Resuming all vaccinations

The CDC and FDA allowing the J&J and Janssen vaccine to resume

Sean Keohane / Arts Director

The Center for Disease Control (CDC)’s decision to resume administering the single-dose Johnson & Johnson (J&J) vaccine was a crucial one considering the United State’s goal to achieve herd immunity.

The distribution of the vaccine was originally halted after six women suffered from blood clots in the brain after receiving the vaccine. One woman died and one woman was hospitalized in critical condition. However, as of April 23, 2021, the CDC and FDA have recommended that the use of the Johnson & Johnson COVID-19 vaccine resume in the United States. With this decision, it was made clear that women younger than 50 years old, in particular, should be aware of the rare risk of blood clots with low platelets after vaccination. Other COVID-19 vaccines are available where this risk is not as pertinent.

The transparency that has been shown regarding the risks is a positive start. Vaccination sites have started giving warnings to those who choose to receive a COVID-19 vaccine, particularly the J&J vaccine. Therefore, this briefing puts the responsibility entirely on the person choosing to get vaccinated, as it should be.

When the CDC and FDA decided to put the J&J vaccine on pause, many people became hesitant about the safety of receiving the COVID-19 vaccines, in general. This could have proven to be a very difficult roadblock for the goal of herd immunity in the United States. According to the John Hopkins Bloomberg School of Public Health, herd immunity usually occurs when 50% to 90% of a population is immune to the virus. For COVID-19, 70% of the population would need to be vaccinated and immune to the virus because of how contagious it is.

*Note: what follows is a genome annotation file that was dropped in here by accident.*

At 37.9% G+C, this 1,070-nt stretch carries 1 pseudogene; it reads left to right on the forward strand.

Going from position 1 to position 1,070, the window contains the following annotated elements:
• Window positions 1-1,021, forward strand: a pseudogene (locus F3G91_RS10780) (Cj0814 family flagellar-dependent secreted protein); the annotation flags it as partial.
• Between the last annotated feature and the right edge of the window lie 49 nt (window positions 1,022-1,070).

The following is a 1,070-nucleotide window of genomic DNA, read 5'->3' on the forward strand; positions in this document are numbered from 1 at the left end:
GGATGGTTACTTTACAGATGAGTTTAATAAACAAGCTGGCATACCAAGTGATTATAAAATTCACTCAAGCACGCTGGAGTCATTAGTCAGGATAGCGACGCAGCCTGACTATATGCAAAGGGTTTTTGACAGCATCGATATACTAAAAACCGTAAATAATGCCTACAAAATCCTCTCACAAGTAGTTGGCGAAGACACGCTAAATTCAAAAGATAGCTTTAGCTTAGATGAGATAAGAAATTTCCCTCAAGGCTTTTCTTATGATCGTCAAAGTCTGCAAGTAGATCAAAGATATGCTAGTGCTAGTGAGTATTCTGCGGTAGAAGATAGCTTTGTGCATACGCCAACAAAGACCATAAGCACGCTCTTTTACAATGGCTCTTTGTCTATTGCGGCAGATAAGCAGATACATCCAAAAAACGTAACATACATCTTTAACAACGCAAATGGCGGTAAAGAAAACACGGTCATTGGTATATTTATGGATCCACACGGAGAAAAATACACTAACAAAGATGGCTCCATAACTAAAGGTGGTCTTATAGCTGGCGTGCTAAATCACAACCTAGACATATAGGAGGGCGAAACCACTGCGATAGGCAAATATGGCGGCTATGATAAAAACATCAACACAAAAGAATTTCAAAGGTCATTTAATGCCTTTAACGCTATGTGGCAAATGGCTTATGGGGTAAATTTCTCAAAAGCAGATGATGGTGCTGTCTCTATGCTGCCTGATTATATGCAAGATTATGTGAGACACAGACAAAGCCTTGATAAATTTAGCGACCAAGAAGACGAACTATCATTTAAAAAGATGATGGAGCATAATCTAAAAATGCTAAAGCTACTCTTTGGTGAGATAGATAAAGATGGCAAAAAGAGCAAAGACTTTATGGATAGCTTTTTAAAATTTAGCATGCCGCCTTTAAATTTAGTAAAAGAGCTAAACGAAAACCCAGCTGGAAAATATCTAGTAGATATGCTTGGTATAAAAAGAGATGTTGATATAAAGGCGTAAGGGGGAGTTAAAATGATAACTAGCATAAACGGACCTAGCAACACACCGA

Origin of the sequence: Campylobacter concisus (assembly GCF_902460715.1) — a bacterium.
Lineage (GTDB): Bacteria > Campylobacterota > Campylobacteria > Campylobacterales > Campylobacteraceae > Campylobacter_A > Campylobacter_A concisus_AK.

The danger with vaccine hesitancy is that, since getting vaccinated is a choice, less people are deciding to get vaccinated which means the percentage of immune people in a population is smaller. The country is getting further and further from herd immunity because of these warnings and that means a longer wait until this emergency situation is over. Bringing back the J&J vaccine, despite its risks, will help shorten the time before herd immunity is reached.

Despite the J&J vaccine being resumed, the FDA and CDC’s choice to put the vaccine on pause was ultimately a good decision. It gave the company and governmental organizations time to step back and weigh the pros and cons. If there are side effects that are resulting in a death, there should be an investigation into the cause of these deaths. However, many more people are dying each day while the country waits for the vaccines to be manufactured. With three possible vaccines, that time has been shortened and people could be saved from facing a battle with COVID-19.

It is important to decide whether the health risks that the J&J vaccine bring is worth the benefits of having another vaccine being distributed across the country. In this situation, the benefits of the J&J vaccine outweigh the medical side effects that the vaccine presents. While the side effects these six women dealt with cannot go unnoticed, the dire need for the end of the pandemic validates the CDC and FDA’s decision.

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